The alleged violation in the present case took place on February 27, 1974, when the company suspended its annual merit wage reviews. Its reason for doing so was that the union had not yet been certified by the Board and that this was a proper subject for consideration at collective bargaining sessions after certification. The union did not file its unfair labor practice charge until October 7, 1974.


The Administrative Law Judge made findings of fact that the union had learned of the suspension of the annual merit wage reviews on March 18, 1974. These findings are as follows:


Here, Charging Party Union first became aware of Respondent's unilateral action on March 18, 1974. The Union, however waited until the first bargaining session on May 3 to question the Company about its suspension of this program. Union Representative DeMott explained that he waited until May 3 because he "hoped to persuade (the Company) at the bargaining table of our first session to go ahead with the reviews." 13 Management, in turn, responded to the Union by explaining why, in its view, "merit increases constitute money to be given" which should be held "in abeyance pending a resolution of the contract negotiations, in any way whatsoever." The parties discussed this and related economic subjects during their nine bargaining sessions. The Union first presented its written economic proposals on October 18. It appears that the topic of merit wage reviews was integrated directly and indirectly with the various economic proposals of the parties. Under these circumstances, I would not direct restoration of the status quo ante or a make-whole remedy. The parties bargained, commencing on May 3, with respect to merit wage reviews and related and integrated economic proposals. And the Union apparently chose to wait until the May 3 session to first raise this subject and until October 18 to first present its written economic proposals. Affirmative relief would, in my view, be inappropriate. 14


Substantial evidence in the appendix supports these factual findings. The cross-examination of Business Agent DeMott is clear:


Q. But you made no effort from March 18th, I believe you said, when you met with the employees on March 18th and you found out for the first time that Rhonda Moore had been by-passed you made no effort between that time and May 3rd, when you met with the Company, to even raise the issue of the merit reviews, is that correct?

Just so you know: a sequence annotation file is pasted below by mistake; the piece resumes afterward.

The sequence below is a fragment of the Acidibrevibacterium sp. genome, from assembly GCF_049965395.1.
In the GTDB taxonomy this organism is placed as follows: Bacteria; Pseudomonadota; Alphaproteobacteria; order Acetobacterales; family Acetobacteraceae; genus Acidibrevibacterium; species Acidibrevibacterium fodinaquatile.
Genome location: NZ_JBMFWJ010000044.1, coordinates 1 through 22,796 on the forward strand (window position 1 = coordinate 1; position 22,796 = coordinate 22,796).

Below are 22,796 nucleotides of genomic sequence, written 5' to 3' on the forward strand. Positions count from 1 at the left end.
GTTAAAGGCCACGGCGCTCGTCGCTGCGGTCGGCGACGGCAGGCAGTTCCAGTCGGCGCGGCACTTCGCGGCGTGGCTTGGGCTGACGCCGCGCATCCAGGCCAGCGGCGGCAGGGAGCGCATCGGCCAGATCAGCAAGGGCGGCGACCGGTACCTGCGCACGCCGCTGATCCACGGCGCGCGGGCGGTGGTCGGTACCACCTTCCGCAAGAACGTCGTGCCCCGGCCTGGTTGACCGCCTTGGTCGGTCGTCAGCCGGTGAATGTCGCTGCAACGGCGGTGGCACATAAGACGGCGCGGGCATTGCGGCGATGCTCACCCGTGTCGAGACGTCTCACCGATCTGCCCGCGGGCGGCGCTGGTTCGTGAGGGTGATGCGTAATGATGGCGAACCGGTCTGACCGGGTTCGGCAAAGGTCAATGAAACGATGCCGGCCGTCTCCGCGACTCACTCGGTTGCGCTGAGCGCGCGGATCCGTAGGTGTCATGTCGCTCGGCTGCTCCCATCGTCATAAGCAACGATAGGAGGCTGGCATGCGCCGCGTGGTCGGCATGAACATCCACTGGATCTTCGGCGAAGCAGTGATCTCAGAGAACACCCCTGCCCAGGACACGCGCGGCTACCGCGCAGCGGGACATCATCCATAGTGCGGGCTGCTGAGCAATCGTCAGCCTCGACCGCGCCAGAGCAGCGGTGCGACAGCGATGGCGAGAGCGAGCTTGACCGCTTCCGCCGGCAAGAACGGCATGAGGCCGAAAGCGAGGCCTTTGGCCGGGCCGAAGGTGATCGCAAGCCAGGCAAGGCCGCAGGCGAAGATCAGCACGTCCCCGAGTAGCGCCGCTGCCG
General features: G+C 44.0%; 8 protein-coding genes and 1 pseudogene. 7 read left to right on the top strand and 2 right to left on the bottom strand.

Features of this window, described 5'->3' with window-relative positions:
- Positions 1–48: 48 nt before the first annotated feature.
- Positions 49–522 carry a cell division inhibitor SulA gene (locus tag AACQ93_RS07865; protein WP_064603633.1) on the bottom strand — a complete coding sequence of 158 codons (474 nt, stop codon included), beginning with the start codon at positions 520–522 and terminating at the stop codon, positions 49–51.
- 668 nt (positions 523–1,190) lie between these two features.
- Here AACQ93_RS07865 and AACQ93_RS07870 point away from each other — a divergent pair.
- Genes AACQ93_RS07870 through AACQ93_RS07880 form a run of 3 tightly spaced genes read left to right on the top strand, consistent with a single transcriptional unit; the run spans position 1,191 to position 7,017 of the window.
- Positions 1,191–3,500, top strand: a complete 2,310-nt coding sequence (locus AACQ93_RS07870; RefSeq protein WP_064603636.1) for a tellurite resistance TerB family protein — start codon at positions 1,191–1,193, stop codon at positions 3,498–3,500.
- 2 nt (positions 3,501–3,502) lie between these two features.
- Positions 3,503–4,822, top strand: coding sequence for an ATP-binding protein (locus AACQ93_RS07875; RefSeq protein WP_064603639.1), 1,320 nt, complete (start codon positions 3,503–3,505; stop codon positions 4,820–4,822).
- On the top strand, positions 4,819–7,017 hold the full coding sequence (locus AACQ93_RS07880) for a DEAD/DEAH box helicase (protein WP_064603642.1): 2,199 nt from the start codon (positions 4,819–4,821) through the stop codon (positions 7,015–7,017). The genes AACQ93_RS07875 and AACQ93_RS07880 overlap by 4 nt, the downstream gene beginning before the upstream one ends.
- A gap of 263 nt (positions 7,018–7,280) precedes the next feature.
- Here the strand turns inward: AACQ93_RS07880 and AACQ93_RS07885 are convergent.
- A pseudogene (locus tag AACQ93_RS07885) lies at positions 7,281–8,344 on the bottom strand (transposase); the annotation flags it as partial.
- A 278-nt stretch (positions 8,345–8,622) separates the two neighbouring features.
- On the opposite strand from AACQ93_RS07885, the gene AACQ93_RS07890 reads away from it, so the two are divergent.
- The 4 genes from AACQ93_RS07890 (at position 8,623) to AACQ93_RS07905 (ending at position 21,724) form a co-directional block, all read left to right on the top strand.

A. I believe that's correct.


Q. Was there any particular reason that you chose to wait to do that?


A. Only that I hoped to persuade them at the bargaining table of our first session to go ahead with the reviews.


Q. As part of your negotiations?


A. Yes.


(A. 100)


Q. (By Mr. Kirksey) When did the union learn that the employer had discontinued its annual wage increases, if, in fact, it had? A. I conducted a meeting with the membership after I was assigned to the plant, and that meeting was in March also. Later in March. It was March 18th. And we discussed, among other things, what our demands might be. We elected officers at that meeting, and it was at that meeting that the issue was raised with me, or at least it was commented that Rhonda Moore had been by-passed for her wage review. Now, I don't recall a lot of discussion on it at that time because she had just been by-passed within a matter of a couple of weeks.


JUDGE ITKIN: You said March 3rd, 1974, is that correct?


THE WITNESS: No. March 18thJUDGE ITKIN: But it was in March of 1974?




JUDGE ITKIN: March 18, 1974?


THE WITNESS: Yes, sir.


JUDGE ITKIN: Thank you.


THE WITNESS: So that issue was raised with me at that time, and my response was that we ought to take that up with the company.